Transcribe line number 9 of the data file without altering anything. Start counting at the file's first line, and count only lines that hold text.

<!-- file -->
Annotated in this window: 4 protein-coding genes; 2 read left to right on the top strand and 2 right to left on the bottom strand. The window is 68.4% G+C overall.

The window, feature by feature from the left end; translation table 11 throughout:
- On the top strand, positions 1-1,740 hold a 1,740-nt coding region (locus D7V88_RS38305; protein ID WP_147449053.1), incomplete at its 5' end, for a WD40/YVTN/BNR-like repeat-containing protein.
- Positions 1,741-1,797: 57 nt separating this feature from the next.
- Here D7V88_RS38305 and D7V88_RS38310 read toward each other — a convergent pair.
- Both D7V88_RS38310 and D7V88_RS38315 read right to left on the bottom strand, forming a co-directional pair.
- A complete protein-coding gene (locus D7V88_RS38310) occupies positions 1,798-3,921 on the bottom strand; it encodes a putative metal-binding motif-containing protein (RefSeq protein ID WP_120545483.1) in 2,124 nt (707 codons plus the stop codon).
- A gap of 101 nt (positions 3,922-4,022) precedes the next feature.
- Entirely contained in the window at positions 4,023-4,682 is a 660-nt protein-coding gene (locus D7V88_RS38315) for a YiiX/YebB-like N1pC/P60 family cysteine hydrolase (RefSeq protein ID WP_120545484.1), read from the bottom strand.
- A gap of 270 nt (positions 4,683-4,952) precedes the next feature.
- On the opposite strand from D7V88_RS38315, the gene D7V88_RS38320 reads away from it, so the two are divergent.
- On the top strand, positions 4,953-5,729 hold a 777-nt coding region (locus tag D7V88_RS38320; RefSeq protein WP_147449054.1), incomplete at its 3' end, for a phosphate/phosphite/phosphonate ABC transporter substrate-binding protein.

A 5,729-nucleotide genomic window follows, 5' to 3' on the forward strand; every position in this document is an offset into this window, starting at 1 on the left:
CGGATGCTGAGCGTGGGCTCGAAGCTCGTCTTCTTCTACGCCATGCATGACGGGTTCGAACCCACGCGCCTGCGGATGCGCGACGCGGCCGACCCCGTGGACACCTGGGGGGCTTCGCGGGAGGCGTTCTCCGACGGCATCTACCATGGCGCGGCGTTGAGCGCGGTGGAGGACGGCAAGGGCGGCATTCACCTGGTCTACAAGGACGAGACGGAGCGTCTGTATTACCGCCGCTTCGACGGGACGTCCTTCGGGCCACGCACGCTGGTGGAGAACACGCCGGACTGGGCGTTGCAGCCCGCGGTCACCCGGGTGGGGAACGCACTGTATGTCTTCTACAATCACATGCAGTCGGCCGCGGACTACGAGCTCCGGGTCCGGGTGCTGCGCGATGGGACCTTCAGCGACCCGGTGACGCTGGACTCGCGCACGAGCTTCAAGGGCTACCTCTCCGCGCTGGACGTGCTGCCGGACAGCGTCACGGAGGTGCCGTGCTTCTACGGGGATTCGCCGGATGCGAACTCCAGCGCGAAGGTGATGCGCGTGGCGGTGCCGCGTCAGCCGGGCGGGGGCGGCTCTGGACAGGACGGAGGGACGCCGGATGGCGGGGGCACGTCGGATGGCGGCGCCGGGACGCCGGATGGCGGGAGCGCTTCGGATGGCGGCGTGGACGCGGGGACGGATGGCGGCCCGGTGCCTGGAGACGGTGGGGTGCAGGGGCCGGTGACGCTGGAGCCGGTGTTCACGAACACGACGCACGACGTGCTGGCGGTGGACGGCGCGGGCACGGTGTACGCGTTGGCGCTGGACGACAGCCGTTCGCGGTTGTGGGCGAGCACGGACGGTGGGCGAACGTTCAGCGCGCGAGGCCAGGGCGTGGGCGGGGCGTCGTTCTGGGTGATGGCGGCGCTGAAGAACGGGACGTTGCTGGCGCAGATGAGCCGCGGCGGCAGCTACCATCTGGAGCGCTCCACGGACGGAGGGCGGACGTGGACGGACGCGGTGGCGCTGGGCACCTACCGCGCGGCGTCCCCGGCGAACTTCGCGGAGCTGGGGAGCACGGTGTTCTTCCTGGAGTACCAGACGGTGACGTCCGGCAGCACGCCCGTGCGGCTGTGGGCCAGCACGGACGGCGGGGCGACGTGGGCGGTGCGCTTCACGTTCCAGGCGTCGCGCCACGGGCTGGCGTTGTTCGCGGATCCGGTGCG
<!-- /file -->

- Entirely contained in the window at positions 4,023-4,682 is a 660-nt protein-coding gene (locus D7V88_RS38315) for a YiiX/YebB-like N1pC/P60 family cysteine hydrolase (RefSeq protein ID WP_120545484.1), read from the bottom strand.